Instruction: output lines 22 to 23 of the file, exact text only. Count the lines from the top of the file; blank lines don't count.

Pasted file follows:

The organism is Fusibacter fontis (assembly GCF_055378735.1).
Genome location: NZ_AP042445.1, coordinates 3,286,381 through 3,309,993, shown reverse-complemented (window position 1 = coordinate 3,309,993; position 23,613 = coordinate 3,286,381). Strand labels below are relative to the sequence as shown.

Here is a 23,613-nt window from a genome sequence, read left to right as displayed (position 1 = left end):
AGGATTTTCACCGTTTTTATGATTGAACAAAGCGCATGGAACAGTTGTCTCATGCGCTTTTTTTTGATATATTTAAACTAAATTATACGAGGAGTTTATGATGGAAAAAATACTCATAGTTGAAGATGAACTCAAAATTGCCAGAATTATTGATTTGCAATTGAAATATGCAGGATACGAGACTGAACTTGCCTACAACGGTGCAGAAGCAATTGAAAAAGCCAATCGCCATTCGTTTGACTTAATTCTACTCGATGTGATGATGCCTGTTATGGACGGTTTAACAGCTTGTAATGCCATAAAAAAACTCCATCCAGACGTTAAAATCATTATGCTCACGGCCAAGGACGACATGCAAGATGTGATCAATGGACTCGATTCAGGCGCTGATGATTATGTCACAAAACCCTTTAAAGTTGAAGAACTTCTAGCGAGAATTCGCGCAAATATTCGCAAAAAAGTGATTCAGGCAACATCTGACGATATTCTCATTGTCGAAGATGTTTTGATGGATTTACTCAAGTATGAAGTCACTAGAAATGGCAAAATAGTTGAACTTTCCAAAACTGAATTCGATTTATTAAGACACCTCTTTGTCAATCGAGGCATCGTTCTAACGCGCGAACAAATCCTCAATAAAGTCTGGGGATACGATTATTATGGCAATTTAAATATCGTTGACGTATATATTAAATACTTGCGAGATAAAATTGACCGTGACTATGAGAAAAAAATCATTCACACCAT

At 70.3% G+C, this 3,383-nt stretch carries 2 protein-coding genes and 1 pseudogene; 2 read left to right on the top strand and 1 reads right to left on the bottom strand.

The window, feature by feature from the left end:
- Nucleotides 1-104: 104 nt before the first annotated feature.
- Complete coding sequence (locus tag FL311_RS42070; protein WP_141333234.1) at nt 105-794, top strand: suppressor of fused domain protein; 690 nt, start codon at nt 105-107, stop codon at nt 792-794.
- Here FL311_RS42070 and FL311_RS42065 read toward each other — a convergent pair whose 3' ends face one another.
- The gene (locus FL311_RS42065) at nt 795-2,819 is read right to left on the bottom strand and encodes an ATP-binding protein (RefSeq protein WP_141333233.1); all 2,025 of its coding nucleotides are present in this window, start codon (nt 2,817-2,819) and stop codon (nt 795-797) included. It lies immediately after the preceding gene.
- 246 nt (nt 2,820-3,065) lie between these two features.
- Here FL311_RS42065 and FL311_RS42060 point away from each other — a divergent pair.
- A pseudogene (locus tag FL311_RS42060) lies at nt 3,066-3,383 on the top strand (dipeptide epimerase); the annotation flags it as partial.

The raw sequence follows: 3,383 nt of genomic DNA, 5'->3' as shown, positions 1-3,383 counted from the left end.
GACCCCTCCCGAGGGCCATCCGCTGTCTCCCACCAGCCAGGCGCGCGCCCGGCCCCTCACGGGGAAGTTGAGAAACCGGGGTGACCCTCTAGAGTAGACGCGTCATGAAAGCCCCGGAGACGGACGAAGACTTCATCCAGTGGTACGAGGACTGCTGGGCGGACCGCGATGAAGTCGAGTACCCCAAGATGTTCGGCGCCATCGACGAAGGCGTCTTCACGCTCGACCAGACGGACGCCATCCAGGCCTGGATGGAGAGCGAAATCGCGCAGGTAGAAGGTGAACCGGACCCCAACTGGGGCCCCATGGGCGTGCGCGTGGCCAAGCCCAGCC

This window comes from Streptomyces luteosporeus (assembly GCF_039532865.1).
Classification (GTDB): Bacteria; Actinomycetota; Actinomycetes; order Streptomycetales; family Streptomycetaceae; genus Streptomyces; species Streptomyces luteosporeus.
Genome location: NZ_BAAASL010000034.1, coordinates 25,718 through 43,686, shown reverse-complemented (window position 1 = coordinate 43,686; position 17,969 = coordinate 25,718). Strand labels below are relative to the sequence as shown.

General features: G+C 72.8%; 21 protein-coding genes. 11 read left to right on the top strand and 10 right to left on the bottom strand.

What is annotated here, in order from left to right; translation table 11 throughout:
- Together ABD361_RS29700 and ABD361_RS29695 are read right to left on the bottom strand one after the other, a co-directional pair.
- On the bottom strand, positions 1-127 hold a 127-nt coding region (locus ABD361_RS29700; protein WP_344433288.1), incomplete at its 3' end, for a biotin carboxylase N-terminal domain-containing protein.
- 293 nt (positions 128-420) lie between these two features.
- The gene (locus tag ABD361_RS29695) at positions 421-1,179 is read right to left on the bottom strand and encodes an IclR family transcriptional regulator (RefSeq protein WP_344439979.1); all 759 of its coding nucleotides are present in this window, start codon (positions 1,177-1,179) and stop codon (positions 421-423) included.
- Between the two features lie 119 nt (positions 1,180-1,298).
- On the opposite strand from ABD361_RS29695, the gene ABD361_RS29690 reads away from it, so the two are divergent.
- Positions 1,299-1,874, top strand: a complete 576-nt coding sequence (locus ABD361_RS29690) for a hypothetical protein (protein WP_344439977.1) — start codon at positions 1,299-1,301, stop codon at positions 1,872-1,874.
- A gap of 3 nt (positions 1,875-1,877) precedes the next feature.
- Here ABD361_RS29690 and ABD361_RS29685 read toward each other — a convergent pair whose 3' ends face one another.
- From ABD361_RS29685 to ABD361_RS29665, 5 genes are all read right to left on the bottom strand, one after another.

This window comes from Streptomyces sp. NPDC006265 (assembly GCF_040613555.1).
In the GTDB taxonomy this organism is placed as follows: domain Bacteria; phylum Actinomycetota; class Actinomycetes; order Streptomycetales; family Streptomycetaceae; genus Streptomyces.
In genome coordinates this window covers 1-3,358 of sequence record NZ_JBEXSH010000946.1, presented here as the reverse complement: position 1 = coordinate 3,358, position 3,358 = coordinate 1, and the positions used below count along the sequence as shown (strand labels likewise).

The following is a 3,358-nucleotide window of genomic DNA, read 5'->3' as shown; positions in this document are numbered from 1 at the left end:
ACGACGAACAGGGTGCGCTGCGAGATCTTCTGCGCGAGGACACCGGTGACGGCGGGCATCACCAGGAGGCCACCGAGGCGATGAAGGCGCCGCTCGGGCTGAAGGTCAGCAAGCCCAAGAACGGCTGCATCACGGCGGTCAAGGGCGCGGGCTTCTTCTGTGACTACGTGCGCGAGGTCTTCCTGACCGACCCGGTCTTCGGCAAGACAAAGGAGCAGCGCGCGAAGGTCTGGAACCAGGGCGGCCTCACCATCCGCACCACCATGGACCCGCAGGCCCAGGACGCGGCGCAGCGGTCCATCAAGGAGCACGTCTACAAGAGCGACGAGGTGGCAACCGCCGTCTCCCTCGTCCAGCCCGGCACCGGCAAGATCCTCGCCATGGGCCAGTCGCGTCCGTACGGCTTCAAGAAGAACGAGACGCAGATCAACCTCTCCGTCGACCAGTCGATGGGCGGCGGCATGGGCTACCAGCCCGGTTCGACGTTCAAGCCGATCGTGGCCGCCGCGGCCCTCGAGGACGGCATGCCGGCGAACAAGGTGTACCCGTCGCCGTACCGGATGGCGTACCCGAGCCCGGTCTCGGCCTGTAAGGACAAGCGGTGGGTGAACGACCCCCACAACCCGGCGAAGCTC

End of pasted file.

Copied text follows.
- On the bottom strand, positions 1-127 hold a 127-nt coding region (locus ABD361_RS29700; protein WP_344433288.1), incomplete at its 3' end, for a biotin carboxylase N-terminal domain-containing protein.
- 293 nt (positions 128-420) lie between these two features.